For centuries, bedtime stories have given us big bad wolves and the little girls who had to outwit or outrun them to survive. First-time filmmaker Fritz Böhm turns those old dark fairytales sideways in Wildling — a clever, sharp-fanged mélange of classic midnight-movie horror and modern indie ingenuity.
Anna (Bel Powley) is a wilted little flower in the attic, confined to her room by the man she only knows as Daddy (Deadwood’s’ Brad Dourif, looking appropriately sepulchral). He’s been a faithful caretaker since she was small, bathing and feeding and checking her vitals regularly.
But he also tells her vivid tales of the Wildling, a fearsome creature that waits for her out in the misty woods she can see from her lone window — “His teeth are sharp, and so are his nails… He ate all the other children. You’re the last one left.” — and keeps the attic doorknob, her only access to the outside world, electrified. And when puberty arrives, as it naturally would for any girl her age, he begins painful daily injections of “medicine” to stop the monthly periods that confound her.
What’s manageable enough for a small child, though, hardly seems sustainable for a growing teenager. And it isn’t: When Anna wakes up terrified and disoriented in a hospital bed, she’s free, but almost immediately faced with a host of overwhelming sounds and ideas and information. She’s lucky to have an ally in Ellen (a gum-snapping, gently sympathetic Liv Tyler), a local sheriff who offers to take her in and help her adjust to her strange new life, without realizing just how much the strangeness runs both ways.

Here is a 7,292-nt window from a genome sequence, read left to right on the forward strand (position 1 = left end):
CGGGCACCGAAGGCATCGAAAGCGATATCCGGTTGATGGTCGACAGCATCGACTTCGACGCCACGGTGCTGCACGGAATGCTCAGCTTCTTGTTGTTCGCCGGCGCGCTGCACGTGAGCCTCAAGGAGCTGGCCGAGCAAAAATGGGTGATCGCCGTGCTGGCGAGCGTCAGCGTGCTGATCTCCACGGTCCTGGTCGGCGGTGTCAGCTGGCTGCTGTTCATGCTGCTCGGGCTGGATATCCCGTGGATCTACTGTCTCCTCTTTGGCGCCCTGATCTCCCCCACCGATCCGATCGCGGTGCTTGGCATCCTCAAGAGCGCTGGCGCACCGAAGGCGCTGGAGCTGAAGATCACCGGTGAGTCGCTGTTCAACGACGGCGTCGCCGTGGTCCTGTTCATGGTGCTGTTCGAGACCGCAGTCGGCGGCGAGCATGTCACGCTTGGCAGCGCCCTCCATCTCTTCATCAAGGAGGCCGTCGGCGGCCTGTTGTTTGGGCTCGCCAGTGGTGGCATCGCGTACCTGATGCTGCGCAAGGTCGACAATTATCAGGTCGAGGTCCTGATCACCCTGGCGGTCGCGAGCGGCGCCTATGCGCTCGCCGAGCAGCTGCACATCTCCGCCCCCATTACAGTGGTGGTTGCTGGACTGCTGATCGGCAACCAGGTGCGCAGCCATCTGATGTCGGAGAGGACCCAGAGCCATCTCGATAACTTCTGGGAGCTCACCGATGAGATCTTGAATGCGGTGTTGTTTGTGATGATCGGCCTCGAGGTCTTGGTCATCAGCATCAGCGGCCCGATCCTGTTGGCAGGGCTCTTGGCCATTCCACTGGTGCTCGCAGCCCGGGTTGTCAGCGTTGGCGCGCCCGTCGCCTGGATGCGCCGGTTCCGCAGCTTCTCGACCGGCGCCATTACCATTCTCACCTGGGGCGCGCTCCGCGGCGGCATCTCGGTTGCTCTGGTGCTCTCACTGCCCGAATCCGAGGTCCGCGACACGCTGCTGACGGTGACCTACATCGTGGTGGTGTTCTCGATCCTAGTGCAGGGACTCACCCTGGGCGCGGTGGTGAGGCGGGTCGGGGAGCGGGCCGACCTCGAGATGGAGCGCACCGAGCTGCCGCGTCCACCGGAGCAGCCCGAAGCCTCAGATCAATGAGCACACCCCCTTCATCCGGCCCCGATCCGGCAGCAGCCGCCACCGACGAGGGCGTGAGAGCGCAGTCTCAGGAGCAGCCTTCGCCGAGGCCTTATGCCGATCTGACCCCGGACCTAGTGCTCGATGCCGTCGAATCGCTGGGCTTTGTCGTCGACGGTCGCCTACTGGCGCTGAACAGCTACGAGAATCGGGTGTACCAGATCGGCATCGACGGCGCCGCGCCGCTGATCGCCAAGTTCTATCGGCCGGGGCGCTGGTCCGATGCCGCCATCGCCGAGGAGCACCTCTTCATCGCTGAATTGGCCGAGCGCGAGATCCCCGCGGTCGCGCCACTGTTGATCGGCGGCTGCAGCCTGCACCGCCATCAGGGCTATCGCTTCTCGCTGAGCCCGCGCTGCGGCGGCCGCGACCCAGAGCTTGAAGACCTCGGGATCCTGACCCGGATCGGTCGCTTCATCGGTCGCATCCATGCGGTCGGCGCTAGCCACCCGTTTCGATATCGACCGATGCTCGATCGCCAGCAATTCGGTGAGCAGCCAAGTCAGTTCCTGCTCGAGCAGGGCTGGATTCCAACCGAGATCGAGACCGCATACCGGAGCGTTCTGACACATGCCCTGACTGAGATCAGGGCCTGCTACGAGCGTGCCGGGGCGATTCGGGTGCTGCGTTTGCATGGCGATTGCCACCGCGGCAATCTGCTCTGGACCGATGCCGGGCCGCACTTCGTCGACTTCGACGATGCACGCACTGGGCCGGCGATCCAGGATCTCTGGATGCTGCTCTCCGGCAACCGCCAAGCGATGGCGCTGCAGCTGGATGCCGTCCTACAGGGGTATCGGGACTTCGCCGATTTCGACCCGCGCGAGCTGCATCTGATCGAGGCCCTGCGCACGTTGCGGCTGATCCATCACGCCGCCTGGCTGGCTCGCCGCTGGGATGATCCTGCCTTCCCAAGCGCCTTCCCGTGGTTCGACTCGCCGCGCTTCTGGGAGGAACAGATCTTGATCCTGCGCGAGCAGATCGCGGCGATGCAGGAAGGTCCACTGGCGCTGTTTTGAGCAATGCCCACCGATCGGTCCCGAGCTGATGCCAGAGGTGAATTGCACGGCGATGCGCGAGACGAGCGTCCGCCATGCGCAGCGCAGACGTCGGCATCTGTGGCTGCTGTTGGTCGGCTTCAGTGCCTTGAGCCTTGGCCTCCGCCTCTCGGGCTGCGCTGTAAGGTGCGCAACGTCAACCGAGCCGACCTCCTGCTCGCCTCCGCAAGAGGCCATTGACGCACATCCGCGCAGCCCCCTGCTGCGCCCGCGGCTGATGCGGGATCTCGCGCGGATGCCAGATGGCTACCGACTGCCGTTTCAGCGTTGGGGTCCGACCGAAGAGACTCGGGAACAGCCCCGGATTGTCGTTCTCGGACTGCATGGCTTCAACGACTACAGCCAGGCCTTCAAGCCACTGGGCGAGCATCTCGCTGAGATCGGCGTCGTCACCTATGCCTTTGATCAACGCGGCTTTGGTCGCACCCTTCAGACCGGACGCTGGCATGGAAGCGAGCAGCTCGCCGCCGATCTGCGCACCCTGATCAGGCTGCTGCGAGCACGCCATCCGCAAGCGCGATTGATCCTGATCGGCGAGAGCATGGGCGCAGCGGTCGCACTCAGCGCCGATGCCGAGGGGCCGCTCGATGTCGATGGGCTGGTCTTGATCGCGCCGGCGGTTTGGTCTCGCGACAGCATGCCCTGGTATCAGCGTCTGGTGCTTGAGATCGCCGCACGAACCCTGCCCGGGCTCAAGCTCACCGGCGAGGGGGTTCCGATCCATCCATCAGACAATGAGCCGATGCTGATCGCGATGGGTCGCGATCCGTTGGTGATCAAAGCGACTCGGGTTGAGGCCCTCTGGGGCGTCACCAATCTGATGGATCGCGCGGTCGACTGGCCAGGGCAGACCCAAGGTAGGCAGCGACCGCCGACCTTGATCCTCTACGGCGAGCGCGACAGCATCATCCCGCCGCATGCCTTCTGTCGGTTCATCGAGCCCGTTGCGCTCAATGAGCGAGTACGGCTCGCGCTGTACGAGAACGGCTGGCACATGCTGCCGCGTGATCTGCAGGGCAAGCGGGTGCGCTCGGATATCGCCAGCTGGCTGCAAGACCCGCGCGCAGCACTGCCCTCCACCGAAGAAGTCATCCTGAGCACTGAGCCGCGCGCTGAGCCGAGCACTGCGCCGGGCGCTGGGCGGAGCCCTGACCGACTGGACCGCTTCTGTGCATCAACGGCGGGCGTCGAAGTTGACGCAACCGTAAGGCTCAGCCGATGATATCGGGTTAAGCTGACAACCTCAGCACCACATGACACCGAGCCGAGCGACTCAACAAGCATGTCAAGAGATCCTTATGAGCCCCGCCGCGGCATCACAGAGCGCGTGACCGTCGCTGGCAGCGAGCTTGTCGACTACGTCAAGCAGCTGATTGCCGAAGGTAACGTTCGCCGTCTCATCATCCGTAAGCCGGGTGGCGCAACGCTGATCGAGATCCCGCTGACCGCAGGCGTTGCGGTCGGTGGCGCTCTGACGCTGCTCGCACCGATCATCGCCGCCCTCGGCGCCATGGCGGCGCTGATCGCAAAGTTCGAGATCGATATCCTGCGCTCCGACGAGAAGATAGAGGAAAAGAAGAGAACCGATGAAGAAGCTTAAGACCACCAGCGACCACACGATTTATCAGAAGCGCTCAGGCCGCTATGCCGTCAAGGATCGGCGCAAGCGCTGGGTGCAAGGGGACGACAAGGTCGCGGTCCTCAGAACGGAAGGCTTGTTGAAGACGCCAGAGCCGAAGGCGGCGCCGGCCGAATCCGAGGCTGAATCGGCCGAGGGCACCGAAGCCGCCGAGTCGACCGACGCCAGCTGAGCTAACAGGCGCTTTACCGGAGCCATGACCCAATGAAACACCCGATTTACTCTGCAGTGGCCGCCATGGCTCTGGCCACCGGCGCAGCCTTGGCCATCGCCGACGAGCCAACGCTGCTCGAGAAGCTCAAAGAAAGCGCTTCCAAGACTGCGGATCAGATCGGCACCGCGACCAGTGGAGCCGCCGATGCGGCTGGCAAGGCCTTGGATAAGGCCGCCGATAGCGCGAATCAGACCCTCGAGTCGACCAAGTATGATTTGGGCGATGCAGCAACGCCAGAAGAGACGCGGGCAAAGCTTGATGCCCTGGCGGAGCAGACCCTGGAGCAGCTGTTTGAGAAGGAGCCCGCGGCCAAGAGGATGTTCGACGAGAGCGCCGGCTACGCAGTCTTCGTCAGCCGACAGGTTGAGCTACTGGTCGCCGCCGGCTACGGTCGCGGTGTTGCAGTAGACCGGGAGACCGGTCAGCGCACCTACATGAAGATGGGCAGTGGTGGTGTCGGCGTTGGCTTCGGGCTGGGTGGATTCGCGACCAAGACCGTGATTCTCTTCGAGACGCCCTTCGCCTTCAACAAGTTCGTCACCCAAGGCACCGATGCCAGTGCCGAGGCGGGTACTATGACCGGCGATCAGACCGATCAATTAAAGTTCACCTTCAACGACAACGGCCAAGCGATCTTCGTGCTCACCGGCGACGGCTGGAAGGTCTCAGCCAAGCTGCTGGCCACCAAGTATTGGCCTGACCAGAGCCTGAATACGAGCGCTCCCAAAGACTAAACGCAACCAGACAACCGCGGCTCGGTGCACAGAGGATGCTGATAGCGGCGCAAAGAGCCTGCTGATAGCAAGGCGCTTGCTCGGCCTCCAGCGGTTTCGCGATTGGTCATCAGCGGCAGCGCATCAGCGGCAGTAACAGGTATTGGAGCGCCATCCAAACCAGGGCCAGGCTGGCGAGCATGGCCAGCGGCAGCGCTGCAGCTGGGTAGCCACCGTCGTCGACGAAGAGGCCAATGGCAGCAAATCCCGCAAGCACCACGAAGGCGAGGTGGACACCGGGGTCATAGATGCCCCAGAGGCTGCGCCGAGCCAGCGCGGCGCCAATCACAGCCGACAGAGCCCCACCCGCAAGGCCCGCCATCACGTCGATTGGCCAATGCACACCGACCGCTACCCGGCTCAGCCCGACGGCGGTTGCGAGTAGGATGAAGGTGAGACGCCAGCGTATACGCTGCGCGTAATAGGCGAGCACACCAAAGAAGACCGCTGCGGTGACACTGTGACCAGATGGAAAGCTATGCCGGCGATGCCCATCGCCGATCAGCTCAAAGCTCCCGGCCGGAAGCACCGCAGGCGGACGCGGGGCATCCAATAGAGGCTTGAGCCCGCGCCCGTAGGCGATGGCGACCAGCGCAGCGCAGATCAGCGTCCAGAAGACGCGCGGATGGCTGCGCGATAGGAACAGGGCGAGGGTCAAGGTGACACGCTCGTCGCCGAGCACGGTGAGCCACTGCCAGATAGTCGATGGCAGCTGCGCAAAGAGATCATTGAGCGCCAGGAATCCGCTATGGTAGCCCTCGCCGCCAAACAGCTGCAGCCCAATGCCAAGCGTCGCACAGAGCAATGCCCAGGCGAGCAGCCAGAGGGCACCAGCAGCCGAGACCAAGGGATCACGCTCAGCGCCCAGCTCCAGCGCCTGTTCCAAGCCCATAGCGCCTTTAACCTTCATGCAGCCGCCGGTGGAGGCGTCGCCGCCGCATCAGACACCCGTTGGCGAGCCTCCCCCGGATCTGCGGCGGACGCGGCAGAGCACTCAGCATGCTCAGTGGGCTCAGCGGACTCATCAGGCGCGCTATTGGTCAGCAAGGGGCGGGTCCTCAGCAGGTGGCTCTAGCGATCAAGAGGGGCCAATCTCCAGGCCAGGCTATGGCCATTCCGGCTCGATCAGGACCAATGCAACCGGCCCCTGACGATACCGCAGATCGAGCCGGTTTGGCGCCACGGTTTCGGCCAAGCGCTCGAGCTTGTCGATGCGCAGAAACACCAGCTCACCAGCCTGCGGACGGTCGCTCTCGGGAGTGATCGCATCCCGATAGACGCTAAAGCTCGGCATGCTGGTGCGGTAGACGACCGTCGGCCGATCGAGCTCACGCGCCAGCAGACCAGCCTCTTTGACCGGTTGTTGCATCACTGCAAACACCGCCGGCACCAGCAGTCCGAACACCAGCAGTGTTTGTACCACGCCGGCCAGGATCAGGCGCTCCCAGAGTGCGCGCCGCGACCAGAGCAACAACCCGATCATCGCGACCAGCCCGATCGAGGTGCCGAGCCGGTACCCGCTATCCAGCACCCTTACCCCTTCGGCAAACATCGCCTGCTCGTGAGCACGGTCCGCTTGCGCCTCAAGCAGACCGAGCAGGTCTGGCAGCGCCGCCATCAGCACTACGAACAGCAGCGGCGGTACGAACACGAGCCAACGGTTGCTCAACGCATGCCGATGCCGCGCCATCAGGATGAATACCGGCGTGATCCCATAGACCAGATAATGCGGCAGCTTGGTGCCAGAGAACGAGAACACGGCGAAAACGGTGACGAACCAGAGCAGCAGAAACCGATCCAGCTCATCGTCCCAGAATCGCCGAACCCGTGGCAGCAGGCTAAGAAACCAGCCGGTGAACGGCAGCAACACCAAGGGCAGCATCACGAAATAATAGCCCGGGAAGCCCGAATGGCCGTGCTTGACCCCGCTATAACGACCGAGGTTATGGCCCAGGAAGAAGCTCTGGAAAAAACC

With her raspy, childlike voice and wide lemur eyes, British actress Powley (The Diary of A Teenage Girl), fully inhabits her character’s feral mix of innocence and primal instinct. Wary and traumatized but also quick to tap into a deep slipstream of feeling, her Anna is like Jodie Foster’s Nell with an eerie edge of Samara from The Ring. Shoes and hot dogs and high school parties are all brand new to her, and so are the eager, side-smiling high school boys that suddenly materialize from every corner — not all of them as kind as Ellen’s younger brother, Ray (Collin Kelly-Sordelet).
Teenage sexuality as a metaphor for death and destruction is nearly as old as cinema (or as old as Carrie, at least, and still as current as shivery recent touchstones like Let the Right One In). So there’s something inevitable about the swift unraveling of Anna’s coexistence with the outside world. As Bohm — assisted by vivid visuals from Get Out DP Toby Oliver — steers Wildling careens toward its gruesome, hallucinatory climax, the film loses something in logic but gains a visceral, almost volcanic momentum; a monster movie that refuses to soothe the savage beast, or send anyone home to sweet dreams. B+